In 1960, with two years of basics from Zimmerman under his belt, Senatore headed for the West Coast, where he was soon working, first with unknowns such as Eddie Grady and the Commanders, then with the big guns such as Kenton and Les Brown. In 1964, with the latter, he traveled to Southeast Asia and Korea, as part of Bob Hope's annual Christmas tour for the members of the armed services.
Senatore will always remember his tour of Vietnam with Brown. "We played in places where there'd be so many soldiers, you couldn't see them all," he said. "And they were so appreciative of us being there, I felt like I was contributing in my own little way. And after the initial shock of being there, what with the bombs and the gunfire and the curfews, it wasn't any problem."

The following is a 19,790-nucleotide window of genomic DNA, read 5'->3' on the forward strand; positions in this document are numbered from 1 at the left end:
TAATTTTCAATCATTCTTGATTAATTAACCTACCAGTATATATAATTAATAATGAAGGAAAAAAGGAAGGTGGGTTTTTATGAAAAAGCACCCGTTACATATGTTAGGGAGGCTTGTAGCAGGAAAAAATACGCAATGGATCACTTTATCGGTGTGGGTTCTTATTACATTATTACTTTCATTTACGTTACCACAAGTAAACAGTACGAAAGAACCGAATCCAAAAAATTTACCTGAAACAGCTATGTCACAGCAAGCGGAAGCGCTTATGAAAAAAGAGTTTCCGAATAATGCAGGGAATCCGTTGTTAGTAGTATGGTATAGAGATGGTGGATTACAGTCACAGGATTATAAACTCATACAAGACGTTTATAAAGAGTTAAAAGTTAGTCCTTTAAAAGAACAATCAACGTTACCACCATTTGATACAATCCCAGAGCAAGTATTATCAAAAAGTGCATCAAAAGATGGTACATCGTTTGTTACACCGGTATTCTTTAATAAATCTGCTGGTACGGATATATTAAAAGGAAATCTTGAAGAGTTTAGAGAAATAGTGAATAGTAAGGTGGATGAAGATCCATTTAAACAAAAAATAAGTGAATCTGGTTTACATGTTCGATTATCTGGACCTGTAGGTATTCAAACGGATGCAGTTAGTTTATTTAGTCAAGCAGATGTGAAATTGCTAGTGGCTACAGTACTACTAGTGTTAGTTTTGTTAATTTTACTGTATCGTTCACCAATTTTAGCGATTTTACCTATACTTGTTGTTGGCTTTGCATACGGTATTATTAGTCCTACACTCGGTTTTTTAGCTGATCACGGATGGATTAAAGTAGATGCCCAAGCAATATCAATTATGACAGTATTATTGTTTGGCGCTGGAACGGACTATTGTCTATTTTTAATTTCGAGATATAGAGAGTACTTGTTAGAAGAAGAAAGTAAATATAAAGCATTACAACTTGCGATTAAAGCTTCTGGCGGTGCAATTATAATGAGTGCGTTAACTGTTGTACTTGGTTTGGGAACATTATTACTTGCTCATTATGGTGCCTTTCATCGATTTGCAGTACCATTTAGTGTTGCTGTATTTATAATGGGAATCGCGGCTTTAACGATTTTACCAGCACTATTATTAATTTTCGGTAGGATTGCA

The bassist hit the big time, monetarily at least, when he joined trumpeter Alpert's Tijuana Brass for a five-year hitch in 1965. "That was a good gig," Senatore said. "I figure I made over $250,000 in five years, and that was back then. And at first the music was a ball because it was all new. It was nice to have a certain kind of reaction to your playing. The music wasn't the kind I wanted to play, but we had fun with it and I got to travel the world." (Alpert offered a melange of pop tunes played with a Mexican brass band flair.)
Looking over his varied career, Senatore said, "I don't have any regrets. I started out wanting to play jazz and that's what I'm doing now. I'd just like to get a little more exposure but maybe that will happen. Really all I enjoy is playing that big piece of wood. It's a gas."